• Home
  • Search Results
  • Measurement of metformin concentration in erythrocytes: clinical implications.

Measurement of metformin concentration in erythrocytes: clinical implications.

Diabetes, obesity & metabolism (2003-03-13)
J-D Lalau, C Lacroix

Although pharmacokinetics studies have long suggested a deep compartment for the antidiabetic drug metformin, there is still little information concerning metformin accumulation by individual tissues in man. In the present study, the erythrocyte was chosen to represent this putative deep compartment and metformin concentration in erythrocytes (EM) was compared with that in plasma (PM) to delineate clinical implications. A reference group of 58 patients with well-tolerated metformin treatment was studied to provide standard mean metformin concentrations in the fasting state. Secondly, to provide transverse data reflecting clinical practice, the authors reviewed an investigation group of 93 metformin-treated patients with available PM and EM, which had been requested either to adjust metformin dosage to renal function, or to screen for potential metformin accumulation following renal failure, metformin overdose or lactic acidosis. Thirdly, the case of an individual with major metformin accumulation was studied to provide information about metformin elimination. From the bulk of data, we performed three types of analyses: (1) PM and EM were compared. In the investigation group, this comparison was extended to subgroups separated according to low-to-normal, moderately increased or highly increased metformin concentration. (2) Correlative analyses of PM, EM and serum creatinine were performed. (3) A kinetic study of the spontaneous decline of PM and EM was conducted. PM and EM were, respectively, 0.5 +/- 0.4 mg/l and 0.8 +/- 0.4 mg/l in the reference group, and 11.7 +/- 17.8 mg/l (mean +/- SD, range 0.0-71.9 mg/l) and 7.5 +/- 9.4 mg/l (0.0-34 mg/l) in the investigation group, mean serum creatinine of which was 290 +/- 258 micro mol/l. In the low-to-normal PM subgroup (n = 28), PM and EM were, respectively, 0.39 +/- 0.38 mg/l and 0.84 +/- 0.68 mg/l (p < 0.001). In the moderately increased PM subgroup (from therapeutic concentrations +2 SD to 5 mg/l, n = 24), PM and EM were 2.82 +/- 1.13 mg/l and 2.72 +/- 2.03 mg/l (NS). In the sharply increased PM subgroup (> 5 mg/l, n = 41), PM and EM were 27.6 +/- 23.2 mg/l and 17.0 +/- 11.4 mg/l (p = < 0.001). PM and EM were tightly correlated (r = 0.72 in the reference group and r = 0.90 in the investigation group, p < 0.001 for both). Metformin concentrations were also correlated with those of serum creatinine, but more so in the investigation group; in subgroups, a positive correlation was found only at high metformin concentrations and in erythrocytes. The kinetic study performed in the patient with major metformin accumulation showed that PM and EM dropped within less than 3 days from a maximum concentration of 80.0 mg/l and 20.4 mg/l, respectively, to 0.67 mg/l and 6.52 mg/l. In conclusion, metformin appears to accumulate in erythrocytes and, consequently, may be part of a deep compartment for the drug. This evidence of slow decline in erythrocyte metformin concentration may contribute to retrospective diagnosis of metformin accumulation and to refinements in adjusting metformin dosage to renal function.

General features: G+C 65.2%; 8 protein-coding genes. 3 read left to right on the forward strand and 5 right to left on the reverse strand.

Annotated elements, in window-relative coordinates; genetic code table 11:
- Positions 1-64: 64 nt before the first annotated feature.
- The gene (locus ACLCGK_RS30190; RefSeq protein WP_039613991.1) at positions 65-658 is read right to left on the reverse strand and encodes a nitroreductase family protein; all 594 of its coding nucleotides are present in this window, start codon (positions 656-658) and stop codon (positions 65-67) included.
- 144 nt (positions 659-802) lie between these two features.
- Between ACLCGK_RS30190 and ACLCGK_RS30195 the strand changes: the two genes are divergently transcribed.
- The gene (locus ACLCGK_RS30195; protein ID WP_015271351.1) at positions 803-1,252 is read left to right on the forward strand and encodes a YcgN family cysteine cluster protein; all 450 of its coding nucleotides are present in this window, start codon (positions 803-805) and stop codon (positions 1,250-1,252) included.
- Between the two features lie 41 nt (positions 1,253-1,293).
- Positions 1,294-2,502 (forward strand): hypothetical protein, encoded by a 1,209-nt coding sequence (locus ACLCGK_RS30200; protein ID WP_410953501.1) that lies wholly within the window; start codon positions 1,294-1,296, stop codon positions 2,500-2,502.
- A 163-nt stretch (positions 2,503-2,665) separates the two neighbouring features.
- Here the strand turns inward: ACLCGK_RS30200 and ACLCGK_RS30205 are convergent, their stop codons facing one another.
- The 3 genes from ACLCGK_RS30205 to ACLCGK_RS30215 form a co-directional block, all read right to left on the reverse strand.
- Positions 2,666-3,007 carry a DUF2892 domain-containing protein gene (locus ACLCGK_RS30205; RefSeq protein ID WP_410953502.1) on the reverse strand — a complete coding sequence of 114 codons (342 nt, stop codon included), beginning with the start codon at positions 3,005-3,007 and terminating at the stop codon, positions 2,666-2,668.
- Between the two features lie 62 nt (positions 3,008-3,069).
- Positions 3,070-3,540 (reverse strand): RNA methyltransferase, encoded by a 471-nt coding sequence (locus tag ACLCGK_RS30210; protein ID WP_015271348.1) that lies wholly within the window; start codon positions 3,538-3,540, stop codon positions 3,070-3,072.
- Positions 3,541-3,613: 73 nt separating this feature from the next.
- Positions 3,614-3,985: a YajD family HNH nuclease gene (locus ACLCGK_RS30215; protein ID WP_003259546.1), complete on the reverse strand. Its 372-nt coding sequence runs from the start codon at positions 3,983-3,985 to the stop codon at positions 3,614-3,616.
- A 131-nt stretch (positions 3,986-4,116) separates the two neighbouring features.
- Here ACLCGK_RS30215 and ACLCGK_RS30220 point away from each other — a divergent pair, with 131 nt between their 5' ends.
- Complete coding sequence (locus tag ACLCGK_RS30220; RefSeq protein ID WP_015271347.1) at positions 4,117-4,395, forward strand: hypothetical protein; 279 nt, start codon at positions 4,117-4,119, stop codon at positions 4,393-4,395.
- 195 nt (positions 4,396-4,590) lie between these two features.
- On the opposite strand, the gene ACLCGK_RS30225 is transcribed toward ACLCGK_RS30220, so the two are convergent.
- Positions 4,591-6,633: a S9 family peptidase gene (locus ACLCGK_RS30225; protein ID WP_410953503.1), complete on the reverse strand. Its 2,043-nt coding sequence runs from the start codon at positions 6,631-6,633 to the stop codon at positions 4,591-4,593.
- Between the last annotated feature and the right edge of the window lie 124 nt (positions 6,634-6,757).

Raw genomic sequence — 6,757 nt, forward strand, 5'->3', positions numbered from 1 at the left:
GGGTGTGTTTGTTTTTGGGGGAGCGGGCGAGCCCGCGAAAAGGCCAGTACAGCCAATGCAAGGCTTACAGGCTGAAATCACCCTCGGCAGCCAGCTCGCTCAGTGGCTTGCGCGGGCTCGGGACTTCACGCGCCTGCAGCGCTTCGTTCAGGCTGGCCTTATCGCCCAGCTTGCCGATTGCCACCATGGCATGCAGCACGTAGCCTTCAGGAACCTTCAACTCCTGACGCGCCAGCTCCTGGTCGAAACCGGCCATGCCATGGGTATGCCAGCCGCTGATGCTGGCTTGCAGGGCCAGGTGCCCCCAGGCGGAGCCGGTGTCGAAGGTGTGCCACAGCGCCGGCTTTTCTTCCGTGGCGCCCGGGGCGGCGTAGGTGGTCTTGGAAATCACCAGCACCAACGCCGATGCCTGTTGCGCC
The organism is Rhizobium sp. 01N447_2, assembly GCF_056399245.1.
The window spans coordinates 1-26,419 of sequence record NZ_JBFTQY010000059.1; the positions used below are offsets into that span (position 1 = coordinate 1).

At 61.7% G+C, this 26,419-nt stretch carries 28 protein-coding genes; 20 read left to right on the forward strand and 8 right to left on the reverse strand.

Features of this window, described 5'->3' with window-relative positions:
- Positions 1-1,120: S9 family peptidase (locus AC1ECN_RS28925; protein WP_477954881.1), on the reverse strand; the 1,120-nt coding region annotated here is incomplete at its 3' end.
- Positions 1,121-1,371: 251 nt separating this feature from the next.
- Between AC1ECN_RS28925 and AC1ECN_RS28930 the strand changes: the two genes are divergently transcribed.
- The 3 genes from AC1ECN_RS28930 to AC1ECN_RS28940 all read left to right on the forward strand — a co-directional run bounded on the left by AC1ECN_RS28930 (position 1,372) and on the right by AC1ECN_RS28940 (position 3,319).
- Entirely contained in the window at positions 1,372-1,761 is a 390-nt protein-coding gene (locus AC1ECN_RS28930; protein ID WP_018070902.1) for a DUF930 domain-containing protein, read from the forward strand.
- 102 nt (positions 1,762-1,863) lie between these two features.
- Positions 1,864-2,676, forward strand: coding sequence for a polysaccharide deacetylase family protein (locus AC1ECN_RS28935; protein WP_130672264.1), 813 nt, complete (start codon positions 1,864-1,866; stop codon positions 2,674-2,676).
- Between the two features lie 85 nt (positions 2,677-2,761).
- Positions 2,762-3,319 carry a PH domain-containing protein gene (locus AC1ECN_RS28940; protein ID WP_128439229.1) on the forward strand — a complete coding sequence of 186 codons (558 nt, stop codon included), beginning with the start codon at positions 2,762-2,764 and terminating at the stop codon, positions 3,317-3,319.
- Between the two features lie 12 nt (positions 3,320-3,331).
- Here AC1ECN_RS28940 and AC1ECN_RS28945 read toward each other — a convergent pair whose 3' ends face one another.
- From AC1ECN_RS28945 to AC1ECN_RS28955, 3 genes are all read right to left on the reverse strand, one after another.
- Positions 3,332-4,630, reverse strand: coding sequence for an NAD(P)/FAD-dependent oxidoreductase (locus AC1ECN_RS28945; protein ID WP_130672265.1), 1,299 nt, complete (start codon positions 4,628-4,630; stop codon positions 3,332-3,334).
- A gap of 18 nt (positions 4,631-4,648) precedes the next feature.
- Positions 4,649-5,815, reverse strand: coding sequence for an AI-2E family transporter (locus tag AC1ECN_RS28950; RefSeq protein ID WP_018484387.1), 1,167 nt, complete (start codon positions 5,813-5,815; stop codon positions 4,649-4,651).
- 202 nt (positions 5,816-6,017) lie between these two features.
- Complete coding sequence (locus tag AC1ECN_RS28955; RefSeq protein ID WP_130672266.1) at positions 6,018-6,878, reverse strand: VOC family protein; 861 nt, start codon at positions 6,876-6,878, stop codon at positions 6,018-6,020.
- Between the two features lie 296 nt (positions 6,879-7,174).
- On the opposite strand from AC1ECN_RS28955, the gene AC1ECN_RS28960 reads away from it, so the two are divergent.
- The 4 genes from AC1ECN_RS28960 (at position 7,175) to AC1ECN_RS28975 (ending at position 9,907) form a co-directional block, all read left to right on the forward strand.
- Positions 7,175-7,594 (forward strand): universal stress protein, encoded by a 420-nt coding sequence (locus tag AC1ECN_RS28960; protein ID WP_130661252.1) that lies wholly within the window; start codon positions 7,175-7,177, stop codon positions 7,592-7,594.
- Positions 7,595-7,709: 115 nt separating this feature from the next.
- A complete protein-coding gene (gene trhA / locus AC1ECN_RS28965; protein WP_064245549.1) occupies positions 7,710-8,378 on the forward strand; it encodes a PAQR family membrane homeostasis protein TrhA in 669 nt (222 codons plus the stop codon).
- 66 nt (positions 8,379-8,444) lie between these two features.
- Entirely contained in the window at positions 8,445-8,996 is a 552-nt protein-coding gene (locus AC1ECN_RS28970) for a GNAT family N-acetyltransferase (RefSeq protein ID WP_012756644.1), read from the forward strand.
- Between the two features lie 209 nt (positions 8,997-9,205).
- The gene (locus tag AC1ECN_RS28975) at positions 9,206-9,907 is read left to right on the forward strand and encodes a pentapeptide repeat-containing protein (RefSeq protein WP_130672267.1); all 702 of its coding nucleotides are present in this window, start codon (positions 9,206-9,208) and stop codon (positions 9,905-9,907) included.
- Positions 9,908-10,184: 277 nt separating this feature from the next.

Product Number
Product Description

1,1-Dimethylbiguanide hydrochloride, 97%
Metformin hydrochloride, Pharmaceutical Secondary Standard; Certified Reference Material
Metformin hydrochloride solution, 1.0 mg/mL in methanol (as free base), ampule of 1 mL, certified reference material, Cerilliant®